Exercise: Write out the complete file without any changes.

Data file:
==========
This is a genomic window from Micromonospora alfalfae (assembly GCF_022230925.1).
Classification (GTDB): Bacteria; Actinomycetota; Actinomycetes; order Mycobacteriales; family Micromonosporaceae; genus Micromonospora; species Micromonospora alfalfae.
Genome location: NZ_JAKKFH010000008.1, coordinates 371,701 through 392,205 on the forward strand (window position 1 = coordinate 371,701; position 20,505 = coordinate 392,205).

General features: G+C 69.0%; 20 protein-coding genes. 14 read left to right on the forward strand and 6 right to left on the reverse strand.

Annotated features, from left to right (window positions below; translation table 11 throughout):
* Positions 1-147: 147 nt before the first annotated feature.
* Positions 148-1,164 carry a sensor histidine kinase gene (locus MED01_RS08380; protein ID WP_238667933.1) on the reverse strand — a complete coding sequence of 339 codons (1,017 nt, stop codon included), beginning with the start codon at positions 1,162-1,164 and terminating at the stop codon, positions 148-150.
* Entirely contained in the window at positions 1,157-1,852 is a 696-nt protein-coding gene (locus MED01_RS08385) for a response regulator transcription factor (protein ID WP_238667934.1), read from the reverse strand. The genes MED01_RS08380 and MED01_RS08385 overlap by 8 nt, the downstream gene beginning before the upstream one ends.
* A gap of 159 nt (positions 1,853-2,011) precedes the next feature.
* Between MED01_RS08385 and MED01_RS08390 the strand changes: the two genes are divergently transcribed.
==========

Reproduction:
This is a genomic window from Micromonospora alfalfae (assembly GCF_022230925.1).
Classification (GTDB): Bacteria; Actinomycetota; Actinomycetes; order Mycobacteriales; family Micromonosporaceae; genus Micromonospora; species Micromonospora alfalfae.
Genome location: NZ_JAKKFH010000008.1, coordinates 371,701 through 392,205 on the forward strand (window position 1 = coordinate 371,701; position 20,505 = coordinate 392,205).

General features: G+C 69.0%; 20 protein-coding genes. 14 read left to right on the forward strand and 6 right to left on the reverse strand.

Annotated features, from left to right (window positions below; translation table 11 throughout):
* Positions 1-147: 147 nt before the first annotated feature.
* Positions 148-1,164 carry a sensor histidine kinase gene (locus MED01_RS08380; protein ID WP_238667933.1) on the reverse strand — a complete coding sequence of 339 codons (1,017 nt, stop codon included), beginning with the start codon at positions 1,162-1,164 and terminating at the stop codon, positions 148-150.
* Entirely contained in the window at positions 1,157-1,852 is a 696-nt protein-coding gene (locus MED01_RS08385) for a response regulator transcription factor (protein ID WP_238667934.1), read from the reverse strand. The genes MED01_RS08380 and MED01_RS08385 overlap by 8 nt, the downstream gene beginning before the upstream one ends.
* A gap of 159 nt (positions 1,853-2,011) precedes the next feature.
* Between MED01_RS08385 and MED01_RS08390 the strand changes: the two genes are divergently transcribed.